A surprisingly sophisticated new piece of Mac malware, called OSX.Dok, uses sophisticated means to monitor—and potentially alter—all HTTP and HTTPS traffic to and from the infected Mac. This means that the malware is capable, for example, of capturing account credentials for any website users log into, which offers many opportunities for theft of cash and data.
This “document” is, of course, actually an application. The app will obscure the entire screen with a fake update notification.
If the user clicks Update All and provides an admin password, the malware will finish installing, though it will take some time.
Among other things, two files will be installed in the user’s LaunchAgents folder to redirect this traffic. These are named com.apple.Safari.pac.plist and com.apple.Safari.proxy.plist. These files will help the malware redirect all web traffic through a malicious proxy server.
Once all this is complete, the malware deletes itself, leaving behind few obvious signs of its presence beyond the two deceptively-named launch agents.
Removing the two aforementioned LaunchAgents files is sufficient to disable the malware, but there are many leftovers and modifications to the system that cannot be as easily reversed, including:
- Changes to the sudoers file
- Installation of an untrustworthy root certificate
- Installation of a legitimate LaunchAgents file named homebrew.mxcl.tor.plist
- Installation of numerous legitimate command-line tools, consisting of tens of thousands of files
Malwarebytes Breach Remediation for Mac will detect the important components of this malware as OSX.Dok, disabling the active infection. However, when it comes to the other changes, which introduce vulnerabilities and potential behavior changes that are not easily reversed, additional measures will be needed. For people who don’t know their way around in the Terminal and the arcane corners of the system, it would be wise to seek the assistance of an expert, or erase the hard drive and restore the system from a backup made prior to infection.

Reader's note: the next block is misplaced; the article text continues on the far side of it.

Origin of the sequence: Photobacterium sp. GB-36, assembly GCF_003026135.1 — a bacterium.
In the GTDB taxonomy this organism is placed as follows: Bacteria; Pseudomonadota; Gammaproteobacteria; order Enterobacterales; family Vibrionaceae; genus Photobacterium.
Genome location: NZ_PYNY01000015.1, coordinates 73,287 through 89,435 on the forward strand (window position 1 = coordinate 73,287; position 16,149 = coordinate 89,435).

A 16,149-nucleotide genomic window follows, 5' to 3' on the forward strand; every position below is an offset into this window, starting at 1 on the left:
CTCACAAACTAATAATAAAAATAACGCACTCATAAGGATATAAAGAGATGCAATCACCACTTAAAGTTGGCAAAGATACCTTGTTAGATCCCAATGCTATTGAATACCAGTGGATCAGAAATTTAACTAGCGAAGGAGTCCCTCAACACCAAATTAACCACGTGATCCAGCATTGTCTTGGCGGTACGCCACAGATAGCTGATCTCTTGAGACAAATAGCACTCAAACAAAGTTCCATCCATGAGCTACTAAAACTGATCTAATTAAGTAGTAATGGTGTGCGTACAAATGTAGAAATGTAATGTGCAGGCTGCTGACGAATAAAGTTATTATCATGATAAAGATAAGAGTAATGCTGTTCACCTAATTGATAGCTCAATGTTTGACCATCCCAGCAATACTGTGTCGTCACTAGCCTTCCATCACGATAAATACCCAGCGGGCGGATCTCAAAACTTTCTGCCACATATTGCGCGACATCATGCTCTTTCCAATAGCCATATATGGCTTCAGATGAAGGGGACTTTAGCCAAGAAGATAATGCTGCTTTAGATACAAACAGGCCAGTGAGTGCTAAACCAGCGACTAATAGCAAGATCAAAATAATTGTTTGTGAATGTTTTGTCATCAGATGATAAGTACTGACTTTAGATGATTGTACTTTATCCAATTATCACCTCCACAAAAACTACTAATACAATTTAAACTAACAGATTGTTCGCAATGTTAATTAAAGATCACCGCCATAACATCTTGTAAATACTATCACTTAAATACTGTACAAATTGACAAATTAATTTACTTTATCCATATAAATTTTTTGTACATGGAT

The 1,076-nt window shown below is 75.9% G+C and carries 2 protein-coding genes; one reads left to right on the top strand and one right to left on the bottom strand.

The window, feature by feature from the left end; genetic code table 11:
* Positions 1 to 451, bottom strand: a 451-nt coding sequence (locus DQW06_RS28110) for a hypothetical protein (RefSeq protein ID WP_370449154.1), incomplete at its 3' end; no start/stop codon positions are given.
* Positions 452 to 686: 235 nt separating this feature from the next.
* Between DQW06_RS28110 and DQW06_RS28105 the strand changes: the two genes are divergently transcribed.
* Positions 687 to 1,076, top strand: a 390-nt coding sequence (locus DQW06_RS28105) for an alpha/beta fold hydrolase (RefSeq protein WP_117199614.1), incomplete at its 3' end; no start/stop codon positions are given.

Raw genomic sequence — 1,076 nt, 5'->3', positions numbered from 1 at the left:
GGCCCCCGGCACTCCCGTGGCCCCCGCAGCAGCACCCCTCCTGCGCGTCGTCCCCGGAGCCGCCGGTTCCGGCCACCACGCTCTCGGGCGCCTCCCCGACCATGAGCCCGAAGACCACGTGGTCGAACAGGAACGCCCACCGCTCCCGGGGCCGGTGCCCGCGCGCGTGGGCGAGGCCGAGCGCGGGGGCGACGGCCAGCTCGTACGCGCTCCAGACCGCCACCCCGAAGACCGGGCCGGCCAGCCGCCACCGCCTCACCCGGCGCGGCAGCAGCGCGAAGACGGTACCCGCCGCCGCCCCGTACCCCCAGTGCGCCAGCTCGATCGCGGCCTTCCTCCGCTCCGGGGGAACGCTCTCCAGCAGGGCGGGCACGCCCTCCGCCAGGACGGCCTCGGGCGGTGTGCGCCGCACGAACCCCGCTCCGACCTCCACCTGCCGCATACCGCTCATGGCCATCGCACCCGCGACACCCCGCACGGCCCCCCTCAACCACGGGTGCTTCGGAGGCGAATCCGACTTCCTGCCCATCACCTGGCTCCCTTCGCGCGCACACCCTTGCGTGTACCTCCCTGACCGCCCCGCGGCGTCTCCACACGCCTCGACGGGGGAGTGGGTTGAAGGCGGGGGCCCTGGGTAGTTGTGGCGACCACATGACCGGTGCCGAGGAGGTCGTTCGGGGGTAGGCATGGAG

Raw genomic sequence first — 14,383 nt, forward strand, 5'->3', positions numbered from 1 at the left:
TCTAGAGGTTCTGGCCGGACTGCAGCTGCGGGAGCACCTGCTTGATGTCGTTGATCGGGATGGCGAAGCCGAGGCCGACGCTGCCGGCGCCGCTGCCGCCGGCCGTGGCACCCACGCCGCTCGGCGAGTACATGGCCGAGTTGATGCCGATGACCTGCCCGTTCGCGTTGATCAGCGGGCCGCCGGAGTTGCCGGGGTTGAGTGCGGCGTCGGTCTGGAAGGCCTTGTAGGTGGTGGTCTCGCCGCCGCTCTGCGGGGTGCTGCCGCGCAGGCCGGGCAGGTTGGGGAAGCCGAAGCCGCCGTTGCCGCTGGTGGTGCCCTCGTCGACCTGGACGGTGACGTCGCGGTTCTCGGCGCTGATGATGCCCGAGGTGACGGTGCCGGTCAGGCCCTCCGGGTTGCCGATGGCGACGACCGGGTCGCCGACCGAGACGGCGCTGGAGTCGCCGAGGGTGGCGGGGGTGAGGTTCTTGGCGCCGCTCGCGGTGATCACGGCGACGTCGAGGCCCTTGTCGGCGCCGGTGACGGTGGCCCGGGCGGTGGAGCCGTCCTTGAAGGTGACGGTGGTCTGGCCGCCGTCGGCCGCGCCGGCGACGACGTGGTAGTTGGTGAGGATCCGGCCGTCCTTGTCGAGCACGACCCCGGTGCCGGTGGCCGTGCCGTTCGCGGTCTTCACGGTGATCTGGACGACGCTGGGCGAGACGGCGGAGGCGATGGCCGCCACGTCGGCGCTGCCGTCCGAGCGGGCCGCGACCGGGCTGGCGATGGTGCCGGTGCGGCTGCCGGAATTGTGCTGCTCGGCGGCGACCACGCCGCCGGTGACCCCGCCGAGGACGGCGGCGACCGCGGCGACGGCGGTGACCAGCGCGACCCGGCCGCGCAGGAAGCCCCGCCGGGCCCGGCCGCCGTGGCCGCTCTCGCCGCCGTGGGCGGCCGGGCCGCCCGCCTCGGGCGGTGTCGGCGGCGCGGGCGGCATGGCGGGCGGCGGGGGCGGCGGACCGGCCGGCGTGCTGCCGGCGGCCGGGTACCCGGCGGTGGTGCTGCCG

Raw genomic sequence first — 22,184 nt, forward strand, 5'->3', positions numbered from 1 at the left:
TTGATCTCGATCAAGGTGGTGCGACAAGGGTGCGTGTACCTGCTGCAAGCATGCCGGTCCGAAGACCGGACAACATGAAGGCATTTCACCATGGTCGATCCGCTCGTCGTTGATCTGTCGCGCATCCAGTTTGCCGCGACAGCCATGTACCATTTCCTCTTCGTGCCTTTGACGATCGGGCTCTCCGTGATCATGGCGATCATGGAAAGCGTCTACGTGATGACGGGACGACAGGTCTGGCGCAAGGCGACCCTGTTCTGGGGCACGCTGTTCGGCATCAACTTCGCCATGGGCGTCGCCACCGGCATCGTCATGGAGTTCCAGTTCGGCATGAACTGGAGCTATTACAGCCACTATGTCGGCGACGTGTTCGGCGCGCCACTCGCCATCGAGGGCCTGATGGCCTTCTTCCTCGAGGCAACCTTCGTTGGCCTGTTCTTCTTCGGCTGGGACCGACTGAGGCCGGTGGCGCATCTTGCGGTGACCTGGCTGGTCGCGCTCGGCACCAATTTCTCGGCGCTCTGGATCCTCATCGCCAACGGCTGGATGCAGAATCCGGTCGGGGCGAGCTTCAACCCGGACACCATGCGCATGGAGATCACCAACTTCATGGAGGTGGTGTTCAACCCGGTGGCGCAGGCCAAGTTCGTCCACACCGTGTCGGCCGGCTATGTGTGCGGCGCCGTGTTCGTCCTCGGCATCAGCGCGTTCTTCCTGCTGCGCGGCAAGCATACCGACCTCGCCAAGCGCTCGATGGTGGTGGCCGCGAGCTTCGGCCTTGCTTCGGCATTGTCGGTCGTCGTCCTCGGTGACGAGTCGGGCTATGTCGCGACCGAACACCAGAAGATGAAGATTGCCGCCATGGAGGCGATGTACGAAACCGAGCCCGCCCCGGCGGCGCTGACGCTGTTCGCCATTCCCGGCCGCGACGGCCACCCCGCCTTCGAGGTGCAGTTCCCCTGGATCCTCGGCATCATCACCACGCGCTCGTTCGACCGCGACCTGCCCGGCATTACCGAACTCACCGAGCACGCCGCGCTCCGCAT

The impact on business could be severe, as it could expose information that could allow an attacker to gain access to company resources. For example, consider the potential damage if an infected employee visited an internal company page providing instructions for how to connect to the company VPN and access internal company services. The malware would have sent all that information to the malicious proxy server.
If you have been infected by this malware in a business environment, you should consult with your IT department, so they can be aware of the risks and begin to mitigate them.
Apple has already revoked the certificate used to sign the app, so, at this point, anyone who encounters this malware will be unable to be infected by it.
Read the full post on Malwarebytes Labs